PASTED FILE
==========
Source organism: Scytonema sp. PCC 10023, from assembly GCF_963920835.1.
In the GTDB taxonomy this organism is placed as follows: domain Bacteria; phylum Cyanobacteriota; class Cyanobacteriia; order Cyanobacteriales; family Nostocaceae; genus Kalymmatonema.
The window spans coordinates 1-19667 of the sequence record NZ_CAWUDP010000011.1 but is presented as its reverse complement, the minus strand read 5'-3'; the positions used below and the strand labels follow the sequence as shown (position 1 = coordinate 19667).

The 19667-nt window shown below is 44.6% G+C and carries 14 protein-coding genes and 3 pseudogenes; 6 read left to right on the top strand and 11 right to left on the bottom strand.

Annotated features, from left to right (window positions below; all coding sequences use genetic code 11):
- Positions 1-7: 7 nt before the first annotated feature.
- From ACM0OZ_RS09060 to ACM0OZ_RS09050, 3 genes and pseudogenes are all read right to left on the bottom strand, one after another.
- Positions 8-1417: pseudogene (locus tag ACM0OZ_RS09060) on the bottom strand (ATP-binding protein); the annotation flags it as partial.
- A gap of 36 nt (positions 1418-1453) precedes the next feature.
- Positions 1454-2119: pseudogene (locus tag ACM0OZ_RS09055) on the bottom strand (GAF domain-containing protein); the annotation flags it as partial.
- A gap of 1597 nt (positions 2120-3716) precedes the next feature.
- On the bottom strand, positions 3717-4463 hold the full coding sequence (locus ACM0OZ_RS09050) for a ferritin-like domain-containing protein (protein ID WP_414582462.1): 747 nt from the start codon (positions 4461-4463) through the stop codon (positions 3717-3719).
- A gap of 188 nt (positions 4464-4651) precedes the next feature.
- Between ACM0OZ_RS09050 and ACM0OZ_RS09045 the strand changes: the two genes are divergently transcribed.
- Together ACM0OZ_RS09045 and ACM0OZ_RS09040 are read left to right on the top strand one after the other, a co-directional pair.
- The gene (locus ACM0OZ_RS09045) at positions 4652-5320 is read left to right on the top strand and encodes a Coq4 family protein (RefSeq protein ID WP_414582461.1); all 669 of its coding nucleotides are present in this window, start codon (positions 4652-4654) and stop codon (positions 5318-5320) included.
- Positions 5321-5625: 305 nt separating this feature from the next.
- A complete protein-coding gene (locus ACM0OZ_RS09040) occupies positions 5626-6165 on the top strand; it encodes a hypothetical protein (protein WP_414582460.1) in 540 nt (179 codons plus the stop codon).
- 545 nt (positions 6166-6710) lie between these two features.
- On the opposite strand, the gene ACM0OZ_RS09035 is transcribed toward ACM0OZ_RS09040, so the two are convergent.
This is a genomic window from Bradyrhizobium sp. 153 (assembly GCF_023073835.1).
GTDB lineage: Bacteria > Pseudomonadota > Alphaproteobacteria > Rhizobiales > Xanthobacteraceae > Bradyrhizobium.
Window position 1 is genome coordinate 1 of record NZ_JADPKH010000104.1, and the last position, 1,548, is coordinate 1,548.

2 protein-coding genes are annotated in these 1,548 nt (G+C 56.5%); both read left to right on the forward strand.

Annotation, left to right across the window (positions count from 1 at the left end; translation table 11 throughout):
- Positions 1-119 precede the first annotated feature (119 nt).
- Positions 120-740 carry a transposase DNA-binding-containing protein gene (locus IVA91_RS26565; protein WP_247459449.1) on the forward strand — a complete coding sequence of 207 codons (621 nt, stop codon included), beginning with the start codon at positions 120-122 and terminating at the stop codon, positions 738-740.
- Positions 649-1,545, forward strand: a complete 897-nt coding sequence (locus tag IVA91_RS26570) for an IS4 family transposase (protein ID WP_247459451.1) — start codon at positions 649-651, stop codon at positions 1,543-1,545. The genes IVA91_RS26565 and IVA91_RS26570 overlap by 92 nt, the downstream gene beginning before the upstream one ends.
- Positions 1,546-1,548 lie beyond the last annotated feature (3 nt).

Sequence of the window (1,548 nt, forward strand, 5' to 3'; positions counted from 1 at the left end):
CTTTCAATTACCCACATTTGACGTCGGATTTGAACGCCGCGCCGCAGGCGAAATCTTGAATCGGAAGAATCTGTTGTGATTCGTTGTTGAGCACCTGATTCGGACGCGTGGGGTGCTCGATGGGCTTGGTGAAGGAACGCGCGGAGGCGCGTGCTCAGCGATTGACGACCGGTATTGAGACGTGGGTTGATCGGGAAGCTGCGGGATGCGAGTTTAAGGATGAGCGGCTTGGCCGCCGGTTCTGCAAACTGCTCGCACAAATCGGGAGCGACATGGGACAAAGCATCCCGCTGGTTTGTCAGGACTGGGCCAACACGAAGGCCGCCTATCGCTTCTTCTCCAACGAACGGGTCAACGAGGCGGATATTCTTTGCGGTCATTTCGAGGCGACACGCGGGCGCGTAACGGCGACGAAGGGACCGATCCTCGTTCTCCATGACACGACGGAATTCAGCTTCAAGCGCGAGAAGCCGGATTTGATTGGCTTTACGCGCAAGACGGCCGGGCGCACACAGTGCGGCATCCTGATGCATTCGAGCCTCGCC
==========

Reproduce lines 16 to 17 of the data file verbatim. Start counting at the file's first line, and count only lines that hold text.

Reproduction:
- The gene (locus ACM0OZ_RS09045) at positions 4652-5320 is read left to right on the top strand and encodes a Coq4 family protein (RefSeq protein ID WP_414582461.1); all 669 of its coding nucleotides are present in this window, start codon (positions 4652-4654) and stop codon (positions 5318-5320) included.
- Positions 5321-5625: 305 nt separating this feature from the next.